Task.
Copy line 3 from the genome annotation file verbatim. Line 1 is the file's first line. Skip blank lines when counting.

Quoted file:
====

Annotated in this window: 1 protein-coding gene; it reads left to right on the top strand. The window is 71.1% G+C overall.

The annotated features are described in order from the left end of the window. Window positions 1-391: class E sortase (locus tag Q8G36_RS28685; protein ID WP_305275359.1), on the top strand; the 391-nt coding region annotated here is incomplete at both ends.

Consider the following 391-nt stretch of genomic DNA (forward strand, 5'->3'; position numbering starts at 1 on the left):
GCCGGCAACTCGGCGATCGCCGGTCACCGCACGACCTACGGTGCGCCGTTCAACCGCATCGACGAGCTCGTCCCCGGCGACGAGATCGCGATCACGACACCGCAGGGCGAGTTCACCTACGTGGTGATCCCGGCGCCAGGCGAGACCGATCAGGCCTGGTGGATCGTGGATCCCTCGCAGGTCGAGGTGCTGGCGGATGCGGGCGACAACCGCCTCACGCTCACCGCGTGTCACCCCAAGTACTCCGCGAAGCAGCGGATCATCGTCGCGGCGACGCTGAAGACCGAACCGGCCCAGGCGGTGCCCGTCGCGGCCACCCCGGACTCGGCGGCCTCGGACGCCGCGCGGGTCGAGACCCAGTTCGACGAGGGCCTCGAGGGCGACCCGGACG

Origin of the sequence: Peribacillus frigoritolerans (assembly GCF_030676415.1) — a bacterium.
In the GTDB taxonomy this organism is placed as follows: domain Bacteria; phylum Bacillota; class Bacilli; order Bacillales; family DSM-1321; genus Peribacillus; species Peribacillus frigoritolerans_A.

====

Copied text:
Consider the following 391-nt stretch of genomic DNA (forward strand, 5'->3'; position numbering starts at 1 on the left):